Aboriginally, the Seri were nomadic. Their movements reflected both seasonal and fortuitous changes in the food supply and in the most critical commodity, fresh water. People moved among temporary camps as resources shifted. Camps were occupied for up to several weeks and might be composed of a single nuclear family or as many as fifteen families. Although the Seri now reside in two permanent villages, the population of each fluctuates greatly as people move freely between them. Some traditional camps are still used during fishing or foraging expeditions.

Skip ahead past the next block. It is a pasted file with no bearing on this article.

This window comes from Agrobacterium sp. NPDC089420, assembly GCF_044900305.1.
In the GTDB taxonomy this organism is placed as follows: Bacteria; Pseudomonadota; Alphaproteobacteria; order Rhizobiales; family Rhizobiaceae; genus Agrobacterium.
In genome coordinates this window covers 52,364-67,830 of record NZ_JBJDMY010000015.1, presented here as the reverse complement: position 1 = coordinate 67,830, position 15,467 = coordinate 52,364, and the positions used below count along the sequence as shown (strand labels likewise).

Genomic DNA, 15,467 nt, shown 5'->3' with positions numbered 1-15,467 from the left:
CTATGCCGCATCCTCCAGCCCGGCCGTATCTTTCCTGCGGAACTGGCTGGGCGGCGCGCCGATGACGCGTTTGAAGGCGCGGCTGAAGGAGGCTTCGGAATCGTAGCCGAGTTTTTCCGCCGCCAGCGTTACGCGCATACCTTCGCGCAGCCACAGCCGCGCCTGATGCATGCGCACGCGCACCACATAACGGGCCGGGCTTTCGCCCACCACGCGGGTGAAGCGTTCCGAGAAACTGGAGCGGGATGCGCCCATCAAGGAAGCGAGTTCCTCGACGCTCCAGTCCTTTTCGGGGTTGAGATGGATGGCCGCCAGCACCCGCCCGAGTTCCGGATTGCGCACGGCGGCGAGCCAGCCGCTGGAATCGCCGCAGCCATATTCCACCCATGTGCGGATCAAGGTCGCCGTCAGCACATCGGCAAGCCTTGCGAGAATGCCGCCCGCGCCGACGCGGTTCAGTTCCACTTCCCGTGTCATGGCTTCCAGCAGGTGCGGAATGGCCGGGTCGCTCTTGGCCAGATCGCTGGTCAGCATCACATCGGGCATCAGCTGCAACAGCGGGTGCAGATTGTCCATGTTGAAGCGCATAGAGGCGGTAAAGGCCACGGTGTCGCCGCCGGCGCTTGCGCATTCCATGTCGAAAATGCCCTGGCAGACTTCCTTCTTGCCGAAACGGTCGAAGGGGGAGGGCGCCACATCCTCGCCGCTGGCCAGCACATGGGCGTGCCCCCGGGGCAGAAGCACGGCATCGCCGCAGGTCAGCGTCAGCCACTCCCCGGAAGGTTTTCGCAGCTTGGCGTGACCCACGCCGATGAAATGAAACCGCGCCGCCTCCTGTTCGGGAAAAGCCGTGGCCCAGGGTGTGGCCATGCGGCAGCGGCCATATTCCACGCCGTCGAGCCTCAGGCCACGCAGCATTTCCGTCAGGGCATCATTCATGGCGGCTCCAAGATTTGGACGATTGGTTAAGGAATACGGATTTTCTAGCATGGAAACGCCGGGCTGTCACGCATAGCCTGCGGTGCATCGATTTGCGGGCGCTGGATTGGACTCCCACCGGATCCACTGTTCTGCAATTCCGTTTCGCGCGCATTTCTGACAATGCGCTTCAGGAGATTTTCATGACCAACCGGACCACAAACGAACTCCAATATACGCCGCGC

Most activities were conducted outdoors, and shelters served primarily as windbreaks and for storage. Houses were fabricated of ocotillo branches and resembled a Quonset hut or a simple rectangular box. They were covered with brush, seaweed, or anything handy. Housing today in the two villages is more substantial. Here the Seri have built both Mexican-style jacales of wattle and daub, and small wood-frame structures. During the 1960s and 1970s the Mexican government constructed cinder-block bungalows for the Seri.